US Stocks Trading at Fair Value to TED Spread
Interbank stress is out of the picture for now.
Back on our side of the pond, we have the Treasury bill market, which has been knocked so off course in the past year by various default scares, flights-to-quality, flights-from-quality, quality-time-in-flight (if you know what I mean and I think you do) that we have seen negative T-bill rates. Yes, you can pay Uncle Sam for the privilege of lending to him; may I have another, sir?
When you subtract the artificial T-bill rate from the made-up LIBOR number you get the TED spread, often used as a measure of interbank stress even though no one who lived through 2008 will ever allow a major bank to push up daisies on their watch. Let’s revisit and update an analysis from April 2010’s No Dread in TED Spread.
I divide the December 1988-onward sample up into periods based on the degree of central bank interference; the first demarcation occurred in August 2007 with the European Central Bank’s backstopping of BNP-Paribas (BNPQY.PK). Others then go to QE1, from QE1 to last November’s expansion of currency swap lines by central banks, and the period thereafter. These are attractively color-coded in the chart below.
What do the markers depict? These are the regression residuals of the simple model Russell 3000 = ƒ(TED). What you see in the last period, marked with magenta, is a sideways-slide around zero. This indicates the Russell 3000 (IWV) is fairly valued given the current TED spread. Not over-valued; not under-valued, but rather almost exactly fairly valued.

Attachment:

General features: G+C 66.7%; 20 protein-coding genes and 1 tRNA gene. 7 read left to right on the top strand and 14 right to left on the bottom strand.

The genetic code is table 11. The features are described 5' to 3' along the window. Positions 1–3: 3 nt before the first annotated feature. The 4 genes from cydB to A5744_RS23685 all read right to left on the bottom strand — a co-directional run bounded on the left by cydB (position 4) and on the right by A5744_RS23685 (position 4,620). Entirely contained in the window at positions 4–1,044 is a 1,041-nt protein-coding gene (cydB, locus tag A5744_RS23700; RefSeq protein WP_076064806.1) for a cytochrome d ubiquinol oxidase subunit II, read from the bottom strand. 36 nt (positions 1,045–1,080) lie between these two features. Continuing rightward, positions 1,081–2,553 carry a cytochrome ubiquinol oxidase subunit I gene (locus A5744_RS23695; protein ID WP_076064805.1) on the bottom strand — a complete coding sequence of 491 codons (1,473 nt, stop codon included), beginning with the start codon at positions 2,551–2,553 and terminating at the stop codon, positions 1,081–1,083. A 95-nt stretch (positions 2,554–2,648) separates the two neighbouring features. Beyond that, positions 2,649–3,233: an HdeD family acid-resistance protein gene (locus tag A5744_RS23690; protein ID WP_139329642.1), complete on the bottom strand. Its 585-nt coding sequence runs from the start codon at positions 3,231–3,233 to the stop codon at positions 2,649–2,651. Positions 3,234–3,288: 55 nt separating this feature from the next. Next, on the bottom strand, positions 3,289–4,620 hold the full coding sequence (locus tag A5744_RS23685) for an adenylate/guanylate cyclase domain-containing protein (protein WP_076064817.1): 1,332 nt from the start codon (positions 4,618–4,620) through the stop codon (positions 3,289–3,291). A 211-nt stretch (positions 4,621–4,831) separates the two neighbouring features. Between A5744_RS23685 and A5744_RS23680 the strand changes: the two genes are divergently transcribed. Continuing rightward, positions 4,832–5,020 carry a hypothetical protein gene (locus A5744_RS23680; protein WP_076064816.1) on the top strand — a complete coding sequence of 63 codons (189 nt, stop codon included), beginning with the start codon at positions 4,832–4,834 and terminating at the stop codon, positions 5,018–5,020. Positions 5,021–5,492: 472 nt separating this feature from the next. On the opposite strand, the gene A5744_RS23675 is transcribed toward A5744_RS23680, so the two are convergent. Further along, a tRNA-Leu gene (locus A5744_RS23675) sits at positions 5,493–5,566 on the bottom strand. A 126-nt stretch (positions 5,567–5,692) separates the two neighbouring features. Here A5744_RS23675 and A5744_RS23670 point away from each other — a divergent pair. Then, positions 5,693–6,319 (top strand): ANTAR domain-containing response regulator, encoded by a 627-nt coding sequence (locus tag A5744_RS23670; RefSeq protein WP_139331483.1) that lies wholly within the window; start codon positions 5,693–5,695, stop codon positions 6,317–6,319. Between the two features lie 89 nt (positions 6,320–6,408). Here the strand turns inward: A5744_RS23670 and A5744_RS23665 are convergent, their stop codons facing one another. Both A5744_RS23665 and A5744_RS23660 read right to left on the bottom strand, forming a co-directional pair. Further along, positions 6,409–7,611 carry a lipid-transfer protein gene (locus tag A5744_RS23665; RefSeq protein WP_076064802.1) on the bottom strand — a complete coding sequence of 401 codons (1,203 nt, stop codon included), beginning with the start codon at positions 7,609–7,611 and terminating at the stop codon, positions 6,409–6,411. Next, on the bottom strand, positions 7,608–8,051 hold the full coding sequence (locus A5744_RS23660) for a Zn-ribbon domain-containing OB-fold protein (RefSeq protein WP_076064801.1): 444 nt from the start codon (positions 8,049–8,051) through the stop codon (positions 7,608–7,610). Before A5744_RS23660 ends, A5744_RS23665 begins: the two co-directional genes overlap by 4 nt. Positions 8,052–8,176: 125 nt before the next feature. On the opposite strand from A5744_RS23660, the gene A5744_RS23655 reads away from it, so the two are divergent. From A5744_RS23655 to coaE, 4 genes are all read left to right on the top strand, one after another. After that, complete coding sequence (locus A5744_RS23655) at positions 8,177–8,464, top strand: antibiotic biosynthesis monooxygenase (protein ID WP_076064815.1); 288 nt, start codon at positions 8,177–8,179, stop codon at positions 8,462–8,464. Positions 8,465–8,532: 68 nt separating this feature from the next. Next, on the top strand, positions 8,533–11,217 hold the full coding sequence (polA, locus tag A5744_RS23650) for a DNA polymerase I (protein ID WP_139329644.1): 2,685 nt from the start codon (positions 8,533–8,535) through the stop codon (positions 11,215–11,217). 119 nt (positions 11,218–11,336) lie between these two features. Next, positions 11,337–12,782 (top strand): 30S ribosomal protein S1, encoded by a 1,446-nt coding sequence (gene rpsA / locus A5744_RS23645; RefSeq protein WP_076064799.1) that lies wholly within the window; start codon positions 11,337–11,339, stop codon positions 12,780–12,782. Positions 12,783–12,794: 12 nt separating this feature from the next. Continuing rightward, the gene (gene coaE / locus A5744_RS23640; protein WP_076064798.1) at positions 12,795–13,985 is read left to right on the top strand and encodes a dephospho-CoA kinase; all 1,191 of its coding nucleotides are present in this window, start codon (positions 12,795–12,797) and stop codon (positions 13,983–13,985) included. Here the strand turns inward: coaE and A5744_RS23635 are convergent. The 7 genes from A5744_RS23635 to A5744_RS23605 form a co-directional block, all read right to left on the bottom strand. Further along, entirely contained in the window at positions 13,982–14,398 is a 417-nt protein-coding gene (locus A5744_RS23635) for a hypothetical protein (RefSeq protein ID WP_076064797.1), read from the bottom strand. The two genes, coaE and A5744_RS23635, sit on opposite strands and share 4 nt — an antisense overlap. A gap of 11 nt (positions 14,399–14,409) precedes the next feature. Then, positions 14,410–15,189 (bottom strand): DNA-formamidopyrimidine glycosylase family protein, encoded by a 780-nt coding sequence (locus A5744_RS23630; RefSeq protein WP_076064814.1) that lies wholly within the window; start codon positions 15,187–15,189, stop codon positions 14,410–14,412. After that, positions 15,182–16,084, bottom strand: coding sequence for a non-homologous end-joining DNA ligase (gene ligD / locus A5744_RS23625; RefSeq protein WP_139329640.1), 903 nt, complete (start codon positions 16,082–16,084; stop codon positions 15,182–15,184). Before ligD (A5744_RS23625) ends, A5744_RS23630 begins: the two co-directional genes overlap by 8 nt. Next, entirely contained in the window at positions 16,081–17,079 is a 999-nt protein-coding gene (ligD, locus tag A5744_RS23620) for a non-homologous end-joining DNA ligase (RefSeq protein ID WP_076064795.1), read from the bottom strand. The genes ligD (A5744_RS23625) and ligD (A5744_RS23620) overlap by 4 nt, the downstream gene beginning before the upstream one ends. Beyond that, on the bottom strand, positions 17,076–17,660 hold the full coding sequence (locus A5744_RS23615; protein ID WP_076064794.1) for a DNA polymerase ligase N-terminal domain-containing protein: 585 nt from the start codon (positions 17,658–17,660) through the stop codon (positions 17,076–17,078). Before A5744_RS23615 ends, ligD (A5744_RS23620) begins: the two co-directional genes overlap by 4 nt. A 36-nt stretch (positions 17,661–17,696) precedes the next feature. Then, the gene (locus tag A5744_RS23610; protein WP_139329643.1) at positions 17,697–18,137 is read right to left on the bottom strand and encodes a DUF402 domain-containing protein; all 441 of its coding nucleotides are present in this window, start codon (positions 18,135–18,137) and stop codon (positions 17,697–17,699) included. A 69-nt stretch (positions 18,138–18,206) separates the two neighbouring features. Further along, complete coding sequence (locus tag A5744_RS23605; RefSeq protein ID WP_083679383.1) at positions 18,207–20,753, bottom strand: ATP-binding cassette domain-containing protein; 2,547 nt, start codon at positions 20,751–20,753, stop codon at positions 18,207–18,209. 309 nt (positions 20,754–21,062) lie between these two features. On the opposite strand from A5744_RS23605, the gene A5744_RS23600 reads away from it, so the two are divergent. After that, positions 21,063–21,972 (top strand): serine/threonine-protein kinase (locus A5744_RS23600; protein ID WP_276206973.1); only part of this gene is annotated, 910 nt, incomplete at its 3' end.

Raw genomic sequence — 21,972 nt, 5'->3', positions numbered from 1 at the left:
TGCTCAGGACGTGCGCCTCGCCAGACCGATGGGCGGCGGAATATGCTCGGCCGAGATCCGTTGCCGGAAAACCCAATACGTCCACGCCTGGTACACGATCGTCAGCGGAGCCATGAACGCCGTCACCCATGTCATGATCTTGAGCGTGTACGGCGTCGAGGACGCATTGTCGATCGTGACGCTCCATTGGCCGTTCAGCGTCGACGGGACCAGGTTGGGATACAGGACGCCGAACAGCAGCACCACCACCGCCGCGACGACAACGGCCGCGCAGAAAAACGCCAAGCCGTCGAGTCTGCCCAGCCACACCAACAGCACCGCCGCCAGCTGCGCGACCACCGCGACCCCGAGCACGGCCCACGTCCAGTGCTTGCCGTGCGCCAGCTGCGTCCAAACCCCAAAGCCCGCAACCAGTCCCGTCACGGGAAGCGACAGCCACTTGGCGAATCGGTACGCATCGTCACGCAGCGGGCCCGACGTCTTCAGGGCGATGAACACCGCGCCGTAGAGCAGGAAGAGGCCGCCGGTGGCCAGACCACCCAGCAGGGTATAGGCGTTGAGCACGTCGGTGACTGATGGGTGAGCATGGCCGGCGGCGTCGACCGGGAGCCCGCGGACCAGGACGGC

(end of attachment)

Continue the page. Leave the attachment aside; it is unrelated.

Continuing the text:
But here is the bullish news: The current TED spread is still higher than it was in August 2011, a period when various European commercial banks looked as if they were going to choke on sovereign debt. Twenty-four years of data indicates a lower TED spread is conducive to higher stock prices.
The information on this website solely reflects the analysis of or opinion about the performance of securities and financial markets by the writers whose articles appear on the site. The views expressed by the writers are not necessarily the views of Minyanville Media, Inc. or members of its management. Nothing contained on the website is intended to constitute a recommendation or advice addressed to an individual investor or category of investors to purchase, sell or hold any security, or to take any action with respect to the prospective movement of the securities markets or to solicit the purchase or sale of any security. Any investment decisions must be made by the reader either individually or in consultation with his or her investment professional. Minyanville writers and staff may trade or hold positions in securities that are discussed in articles appearing on the website. Writers of articles are required to disclose whether they have a position in any stock or fund discussed in an article, but are not permitted to disclose the size or direction of the position. Nothing on this website is intended to solicit business of any kind for a writer's business or fund. Minyanville management and staff as well as contributing writers will not respond to emails or other communications requesting investment advice.
Copyright 2011 Minyanville Media, Inc. All Rights Reserved.